Not surprisingly, Fox's success as the president's "opposition" stands in stark contrast to the way Americans now view Obama. According to the latest ABC News/Washington Post poll, Obama enjoys the "best job approval rating at this point in 20 years," with 69 percent of Americans approving of the job he's doing. Further, the poll found that "half of Americans now [say] the country's headed in the right direction," as opposed to the scant 19 percent holding that view just before Obama's inauguration.
So, what gives? Apparently, Fox's definition of "fair and balanced" has nothing to do with the practice of good journalism -- where fairness means truth and balance means exploring all sides of an issue. No, it is only offering up the "yin" to America's "yang."
Earlier this month, Fox even threw a nationwide party -- a "tea party," if you will -- to celebrate its "opposition" to Obama and his policies. That's right. Despite encouraging viewers to "say 'no' to biased media," Fox News jumped the shark with dramatic flair, airing dozens of segments imploring its audience to get involved with tea-party protests across the country described by the network as primarily a response to the president's fiscal policies. In all, Fox aired 107 ads for its coverage of tea-party protests. Over a 10-day period, you were more likely to see Fox pushing its revolt against Democratic Washington than you were to see commercials featuring that familiar troupe of singing pirates extolling the virtues of free credit reports.
For all the fun and games on display at its tea parties -- cries of fascism, tyranny, and socialism abounded, as did wild conspiracy theories -- Fox hasn't abandoned the perverse "they're coming to get us" mantra that has underscored its coverage of late.
Fox News has gone to tremendous lengths mainstreaming the sometimes violent, revolutionary doomsday rhetoric of the far right, which used to be confined to the extremist fringe. Appealing directly to the feelings of anger and anti-Obama paranoia in its own audience, Fox hosts have become louder and meaner than anything whispered in the shadows of previous presidencies.
Witness Fox News newcomer Glenn Beck, the network's conspiracy-theorist-in-chief, who, on a recent broadcast, imitated the president pouring gasoline on an "average American" while saying, "President Obama, why don't you just set us on fire? ... We didn't vote to lose the republic." A fan of bizarre imagery to be sure, Beck also portrayed Obama and Democrats as vampires "going after the blood of our businesses" before asking, "Who's next?" and suggesting we "drive a stake through the heart of the bloodsuckers."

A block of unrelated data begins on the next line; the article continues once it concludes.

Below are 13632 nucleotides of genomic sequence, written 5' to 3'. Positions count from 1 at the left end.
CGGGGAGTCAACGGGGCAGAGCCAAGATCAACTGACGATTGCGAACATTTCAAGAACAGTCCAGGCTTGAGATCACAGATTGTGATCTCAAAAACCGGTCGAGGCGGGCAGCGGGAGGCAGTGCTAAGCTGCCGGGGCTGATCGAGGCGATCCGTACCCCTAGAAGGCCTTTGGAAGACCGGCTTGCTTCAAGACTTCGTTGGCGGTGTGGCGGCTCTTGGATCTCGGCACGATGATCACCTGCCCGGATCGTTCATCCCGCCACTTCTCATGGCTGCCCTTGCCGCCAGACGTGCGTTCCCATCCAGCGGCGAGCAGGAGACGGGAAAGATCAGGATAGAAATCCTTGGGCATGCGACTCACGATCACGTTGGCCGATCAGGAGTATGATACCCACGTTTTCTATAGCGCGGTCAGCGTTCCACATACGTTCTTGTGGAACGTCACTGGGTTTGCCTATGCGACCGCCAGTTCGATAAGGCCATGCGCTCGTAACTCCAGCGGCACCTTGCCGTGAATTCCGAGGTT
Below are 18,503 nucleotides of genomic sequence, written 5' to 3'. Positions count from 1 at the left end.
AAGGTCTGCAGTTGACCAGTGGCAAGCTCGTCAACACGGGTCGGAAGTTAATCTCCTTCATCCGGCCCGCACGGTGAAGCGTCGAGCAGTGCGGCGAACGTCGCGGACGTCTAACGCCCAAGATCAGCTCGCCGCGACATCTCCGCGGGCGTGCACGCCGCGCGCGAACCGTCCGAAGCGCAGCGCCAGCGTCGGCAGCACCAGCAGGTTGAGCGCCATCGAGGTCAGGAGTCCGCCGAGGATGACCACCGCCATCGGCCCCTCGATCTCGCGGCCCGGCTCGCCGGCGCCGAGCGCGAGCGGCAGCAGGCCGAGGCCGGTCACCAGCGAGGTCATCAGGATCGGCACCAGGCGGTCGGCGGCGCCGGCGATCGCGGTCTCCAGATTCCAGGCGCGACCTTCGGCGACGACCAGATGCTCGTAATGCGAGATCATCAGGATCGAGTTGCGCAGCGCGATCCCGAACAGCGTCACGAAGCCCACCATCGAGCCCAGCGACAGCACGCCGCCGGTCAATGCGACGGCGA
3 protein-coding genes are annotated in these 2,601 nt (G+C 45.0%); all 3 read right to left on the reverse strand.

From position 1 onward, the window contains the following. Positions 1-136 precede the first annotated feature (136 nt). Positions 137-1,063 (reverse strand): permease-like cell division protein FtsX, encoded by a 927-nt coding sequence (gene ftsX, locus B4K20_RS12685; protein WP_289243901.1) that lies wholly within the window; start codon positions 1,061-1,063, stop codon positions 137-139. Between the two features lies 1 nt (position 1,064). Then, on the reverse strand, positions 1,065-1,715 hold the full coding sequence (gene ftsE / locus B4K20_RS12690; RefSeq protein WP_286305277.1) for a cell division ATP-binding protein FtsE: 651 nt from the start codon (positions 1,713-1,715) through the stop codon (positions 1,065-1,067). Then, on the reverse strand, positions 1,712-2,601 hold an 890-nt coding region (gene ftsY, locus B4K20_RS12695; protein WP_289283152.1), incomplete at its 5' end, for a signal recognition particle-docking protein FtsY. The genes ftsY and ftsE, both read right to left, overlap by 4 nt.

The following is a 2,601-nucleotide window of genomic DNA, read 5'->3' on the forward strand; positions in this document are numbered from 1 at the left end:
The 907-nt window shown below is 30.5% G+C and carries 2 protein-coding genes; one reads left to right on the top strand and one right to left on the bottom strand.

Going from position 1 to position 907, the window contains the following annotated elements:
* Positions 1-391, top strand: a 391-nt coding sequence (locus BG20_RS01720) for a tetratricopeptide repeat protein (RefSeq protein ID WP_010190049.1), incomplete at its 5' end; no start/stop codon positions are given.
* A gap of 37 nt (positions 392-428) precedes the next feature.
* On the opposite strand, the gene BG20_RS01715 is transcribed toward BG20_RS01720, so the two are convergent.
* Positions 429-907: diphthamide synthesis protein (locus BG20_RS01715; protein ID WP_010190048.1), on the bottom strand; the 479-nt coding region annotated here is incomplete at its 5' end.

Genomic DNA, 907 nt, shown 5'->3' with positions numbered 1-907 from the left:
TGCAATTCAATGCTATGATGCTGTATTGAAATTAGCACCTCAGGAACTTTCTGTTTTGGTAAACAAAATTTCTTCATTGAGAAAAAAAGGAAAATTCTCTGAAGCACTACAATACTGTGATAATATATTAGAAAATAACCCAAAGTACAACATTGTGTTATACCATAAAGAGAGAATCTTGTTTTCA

Aside from Beck's sideshow theatrics, other Fox News hosts, anchors, and reporters seem to be reading from a unified set of talking points that begin and end with scary sounding "-isms." If Mary Poppins had "supercalifragilisticexpialidocious," Fox has "social-fasci-commun-Nazi-McCarthy-Marxism." With great gusto, they've used terms like socialism, communism, fascism, and Marxism at least 1,400 times since the inauguration in their never-ending assault on progressives.
Meanwhile, hosts like Sean Hannity have taken to playing the role of victim with remarkable aplomb. Like many of his Fox News brethren, Hannity worked himself into a lather this month over a declassified Department of Homeland Security report detailing the threat of a potential increase in right-wing extremism. Hannity informed his viewers that "critics of the report say their definition of a right-wing extremist sounds awfully close to somebody who might simply just disagree with the Obama administration." It's telling that folks like Hannity would read a report about the threat posed by right-wing fringe extremists and think, "Hey, they're talking about me!" Don't forget, like a similar report released about left-wing extremists, the groundwork for this report was laid by the Bush administration.
When they haven't been going to war against progressives, they've been playing defense for conservatives and the previous White House.
During a recent broadcast of his top-rated show, Bill O'Reilly took a moment to feign concern over a potential bipartisan investigation into the torture policy of the Bush years. You see, he was concerned it might -- wait for it -- "polarize the country." I kid you not. Those are his words. Shortly after O'Reilly expressed his concern, text appeared onscreen stating: "The battle lines are drawn. Americans need to take a side." Which side will it be for O'Reilly, the self-styled master of conflict resolution -- the pot or the kettle?
What the remaining days of Obama's first term hold for Fox News is anyone's guess. If the first 100 days are any indication, however, this right-wing carnival ride is far from over. After all, ticket sales are booming.
Karl Frisch is a Senior Fellow at Media Matters for America, a progressive media watchdog, research, and information center based in Washington, D.C. Frisch also contributes to County Fair, a media blog featuring links to progressive media criticism from around the Web as well as original commentary. You can follow him on Twitter and Facebook or sign up to receive his columns by email.
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